Singapore will not tolerate religious radicals: Shanmugam

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K. Shanmugam Reuters

Singapore's Minister for Home Affairs K Shanmugam has made the country's stand on public speaking clear by saying that religious preachers propagating radical thoughts and divisive teachings will not be given a platform to speak.

Irrespective of how popular these leaders are or how big a fan following they have, they should not expect to be allowed to spread unrest and hate among Singaporeans. It does not matter whether they intend to touch upon controversial subjects in that particular speech, if they have a history of giving radical speeches, they will not be granted audience.

Shanmugam gave his statements at a meeting in Parliament on Monday, January 8, as a response to Workers' Party Aljunied GRC MP Muhd Faisal Abdul Manap's question. Manap had enquired about the factors taken into consideration by the Ministry of Home Affairs before deciding to ban a foreign religious leader from speaking in public, reports Today Online.

The Minister says it is a matter of concern even if the "radical intolerant or segregationist teachings" are heard by a small number of people as it builds "anger among the different faiths."

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While responding to Chua Chu Kang GRC MP Zaqy Mohamad's statement about whether such bans will be effective as these preachings are freely available on the Internet, Shanmugam said that the government faces some limitations in preventing access.

However, they will ensure that they do not make it easier for radical speakers to reach the Singapore public directly and influence them in any way. He emphasizes on the fact that entry into Singapore is a privilege and foreigners should not consider it their right. Access will only be granted if no harm is caused in any manner to the citizens of the city-state.

Already, three Islamic foreign preachers have been banned from public speaking in Singapore. They are Mufti Menk from Zimbabwe, Haslin Baharim from Malaysia and Yusuf Estes from the US. Two Christian speakers were banned as well, on account of calling Allah a "false God" and terming Islam as "evil".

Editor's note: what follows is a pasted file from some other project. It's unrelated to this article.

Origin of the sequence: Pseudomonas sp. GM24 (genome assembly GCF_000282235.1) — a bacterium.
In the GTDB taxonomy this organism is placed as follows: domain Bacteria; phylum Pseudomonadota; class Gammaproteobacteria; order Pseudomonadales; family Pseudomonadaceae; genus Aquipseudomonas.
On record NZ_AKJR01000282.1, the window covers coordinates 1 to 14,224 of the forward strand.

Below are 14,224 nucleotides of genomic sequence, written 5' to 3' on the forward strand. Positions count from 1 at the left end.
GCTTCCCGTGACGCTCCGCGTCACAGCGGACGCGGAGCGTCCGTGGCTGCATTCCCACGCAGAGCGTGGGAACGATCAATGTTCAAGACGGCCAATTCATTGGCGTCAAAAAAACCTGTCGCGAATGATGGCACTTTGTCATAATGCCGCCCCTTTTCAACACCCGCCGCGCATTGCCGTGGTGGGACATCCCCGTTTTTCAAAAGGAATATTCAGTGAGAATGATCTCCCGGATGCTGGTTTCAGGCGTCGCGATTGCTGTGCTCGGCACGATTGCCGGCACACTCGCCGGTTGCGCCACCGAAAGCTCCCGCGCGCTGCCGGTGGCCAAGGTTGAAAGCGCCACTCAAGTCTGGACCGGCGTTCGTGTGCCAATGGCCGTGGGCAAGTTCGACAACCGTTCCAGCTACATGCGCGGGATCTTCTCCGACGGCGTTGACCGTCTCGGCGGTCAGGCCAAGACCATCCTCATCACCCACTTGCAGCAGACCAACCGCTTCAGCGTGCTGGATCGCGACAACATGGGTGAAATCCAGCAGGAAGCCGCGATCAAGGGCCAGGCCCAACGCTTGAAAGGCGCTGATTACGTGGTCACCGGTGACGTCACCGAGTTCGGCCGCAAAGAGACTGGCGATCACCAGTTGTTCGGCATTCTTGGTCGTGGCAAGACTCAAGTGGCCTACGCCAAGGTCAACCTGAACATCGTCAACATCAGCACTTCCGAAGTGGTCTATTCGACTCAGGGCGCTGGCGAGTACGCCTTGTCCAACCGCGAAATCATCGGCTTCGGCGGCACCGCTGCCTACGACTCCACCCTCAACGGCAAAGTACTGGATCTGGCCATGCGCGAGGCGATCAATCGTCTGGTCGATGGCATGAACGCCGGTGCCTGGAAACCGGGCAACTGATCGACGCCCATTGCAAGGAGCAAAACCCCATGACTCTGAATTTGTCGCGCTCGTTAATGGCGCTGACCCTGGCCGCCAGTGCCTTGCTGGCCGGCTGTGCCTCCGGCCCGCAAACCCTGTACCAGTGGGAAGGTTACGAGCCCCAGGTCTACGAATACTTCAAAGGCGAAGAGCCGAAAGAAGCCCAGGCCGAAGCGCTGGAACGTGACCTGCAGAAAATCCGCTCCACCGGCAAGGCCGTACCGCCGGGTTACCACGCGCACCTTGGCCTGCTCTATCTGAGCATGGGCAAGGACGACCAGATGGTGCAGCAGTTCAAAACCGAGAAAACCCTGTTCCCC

To obtain permission for public speaking in Singapore on matters of religion, race or politics, one requires a Miscellaneous Work Pass from the manpower ministry.

Shanmugam also stated that context is irrelevant when it comes to divisive speech as people often fail to grasp the context while interpreting them. So, if a hate-monger has said something offensive previously and then tries to enter Singapore, he will be stopped based on his past actions.

The Minister has earlier spoken out on public matters as well. He urged citizens to keep out Islamophobia from the country. Speaking on this subject, he said that this irrational prejudice against Islam arises from a failure to understand the religion's true teachings, which is peace and spirituality.

And although he admits that few Muslims are extremists and propagate hate towards other religions, it is to be noted that such people exist in all religions and should not be the basis on which the whole community is judged.

This article was first published on January 8, 2018